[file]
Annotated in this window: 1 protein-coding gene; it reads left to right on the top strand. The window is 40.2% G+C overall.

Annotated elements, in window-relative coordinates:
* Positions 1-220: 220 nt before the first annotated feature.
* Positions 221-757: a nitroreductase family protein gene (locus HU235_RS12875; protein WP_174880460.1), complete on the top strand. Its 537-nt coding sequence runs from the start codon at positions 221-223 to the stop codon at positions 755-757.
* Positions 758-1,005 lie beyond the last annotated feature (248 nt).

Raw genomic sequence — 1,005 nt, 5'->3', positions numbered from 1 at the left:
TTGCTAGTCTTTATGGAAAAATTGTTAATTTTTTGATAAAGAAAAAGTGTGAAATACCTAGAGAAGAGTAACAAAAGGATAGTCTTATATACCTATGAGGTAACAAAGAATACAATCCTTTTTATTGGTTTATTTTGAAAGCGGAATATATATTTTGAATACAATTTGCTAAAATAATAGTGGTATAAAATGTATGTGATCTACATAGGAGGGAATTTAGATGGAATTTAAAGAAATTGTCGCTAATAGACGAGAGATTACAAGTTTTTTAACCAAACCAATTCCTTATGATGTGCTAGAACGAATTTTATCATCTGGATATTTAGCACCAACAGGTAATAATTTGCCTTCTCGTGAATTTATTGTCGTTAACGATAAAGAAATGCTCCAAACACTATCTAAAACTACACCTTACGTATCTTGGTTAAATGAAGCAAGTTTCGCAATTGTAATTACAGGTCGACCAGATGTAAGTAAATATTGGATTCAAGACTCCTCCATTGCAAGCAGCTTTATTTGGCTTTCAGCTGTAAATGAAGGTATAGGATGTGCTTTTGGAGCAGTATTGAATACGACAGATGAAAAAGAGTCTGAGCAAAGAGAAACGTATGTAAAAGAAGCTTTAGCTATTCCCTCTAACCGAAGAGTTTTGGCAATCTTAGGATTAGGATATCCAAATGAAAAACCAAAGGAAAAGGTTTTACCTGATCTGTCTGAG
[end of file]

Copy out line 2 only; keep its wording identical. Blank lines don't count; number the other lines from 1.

Annotated elements, in window-relative coordinates: